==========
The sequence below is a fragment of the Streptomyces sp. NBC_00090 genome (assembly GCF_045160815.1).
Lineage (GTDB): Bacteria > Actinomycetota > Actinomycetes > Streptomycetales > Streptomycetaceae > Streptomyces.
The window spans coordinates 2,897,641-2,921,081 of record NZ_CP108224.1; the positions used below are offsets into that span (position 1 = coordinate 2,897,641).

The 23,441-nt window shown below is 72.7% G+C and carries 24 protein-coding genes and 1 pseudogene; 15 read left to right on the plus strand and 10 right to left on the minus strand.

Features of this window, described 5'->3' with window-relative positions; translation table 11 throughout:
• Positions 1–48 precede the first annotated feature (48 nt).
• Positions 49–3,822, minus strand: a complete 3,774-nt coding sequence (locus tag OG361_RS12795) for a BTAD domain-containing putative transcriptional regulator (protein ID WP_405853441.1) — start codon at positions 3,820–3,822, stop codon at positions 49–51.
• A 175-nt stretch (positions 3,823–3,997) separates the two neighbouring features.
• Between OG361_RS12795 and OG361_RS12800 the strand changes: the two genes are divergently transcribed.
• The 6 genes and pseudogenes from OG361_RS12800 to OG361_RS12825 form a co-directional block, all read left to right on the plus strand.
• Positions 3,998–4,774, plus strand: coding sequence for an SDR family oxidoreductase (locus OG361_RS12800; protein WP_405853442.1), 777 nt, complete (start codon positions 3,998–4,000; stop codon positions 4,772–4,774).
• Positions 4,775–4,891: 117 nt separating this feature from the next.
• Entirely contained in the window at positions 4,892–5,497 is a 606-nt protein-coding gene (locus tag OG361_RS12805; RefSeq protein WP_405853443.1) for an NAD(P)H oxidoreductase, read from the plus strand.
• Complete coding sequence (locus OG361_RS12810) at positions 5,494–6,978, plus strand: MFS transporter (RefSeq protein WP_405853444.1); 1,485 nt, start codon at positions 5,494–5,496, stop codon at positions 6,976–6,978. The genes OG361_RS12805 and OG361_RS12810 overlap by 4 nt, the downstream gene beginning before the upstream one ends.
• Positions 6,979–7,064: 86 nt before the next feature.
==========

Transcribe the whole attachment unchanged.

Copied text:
The sequence below is a fragment of the Streptomyces sp. NBC_00090 genome (assembly GCF_045160815.1).
Lineage (GTDB): Bacteria > Actinomycetota > Actinomycetes > Streptomycetales > Streptomycetaceae > Streptomyces.
The window spans coordinates 2,897,641-2,921,081 of record NZ_CP108224.1; the positions used below are offsets into that span (position 1 = coordinate 2,897,641).

The 23,441-nt window shown below is 72.7% G+C and carries 24 protein-coding genes and 1 pseudogene; 15 read left to right on the plus strand and 10 right to left on the minus strand.

Features of this window, described 5'->3' with window-relative positions; translation table 11 throughout:
• Positions 1–48 precede the first annotated feature (48 nt).
• Positions 49–3,822, minus strand: a complete 3,774-nt coding sequence (locus tag OG361_RS12795) for a BTAD domain-containing putative transcriptional regulator (protein ID WP_405853441.1) — start codon at positions 3,820–3,822, stop codon at positions 49–51.
• A 175-nt stretch (positions 3,823–3,997) separates the two neighbouring features.
• Between OG361_RS12795 and OG361_RS12800 the strand changes: the two genes are divergently transcribed.
• The 6 genes and pseudogenes from OG361_RS12800 to OG361_RS12825 form a co-directional block, all read left to right on the plus strand.
• Positions 3,998–4,774, plus strand: coding sequence for an SDR family oxidoreductase (locus OG361_RS12800; protein WP_405853442.1), 777 nt, complete (start codon positions 3,998–4,000; stop codon positions 4,772–4,774).
• Positions 4,775–4,891: 117 nt separating this feature from the next.
• Entirely contained in the window at positions 4,892–5,497 is a 606-nt protein-coding gene (locus tag OG361_RS12805; RefSeq protein WP_405853443.1) for an NAD(P)H oxidoreductase, read from the plus strand.
• Complete coding sequence (locus OG361_RS12810) at positions 5,494–6,978, plus strand: MFS transporter (RefSeq protein WP_405853444.1); 1,485 nt, start codon at positions 5,494–5,496, stop codon at positions 6,976–6,978. The genes OG361_RS12805 and OG361_RS12810 overlap by 4 nt, the downstream gene beginning before the upstream one ends.
• Positions 6,979–7,064: 86 nt before the next feature.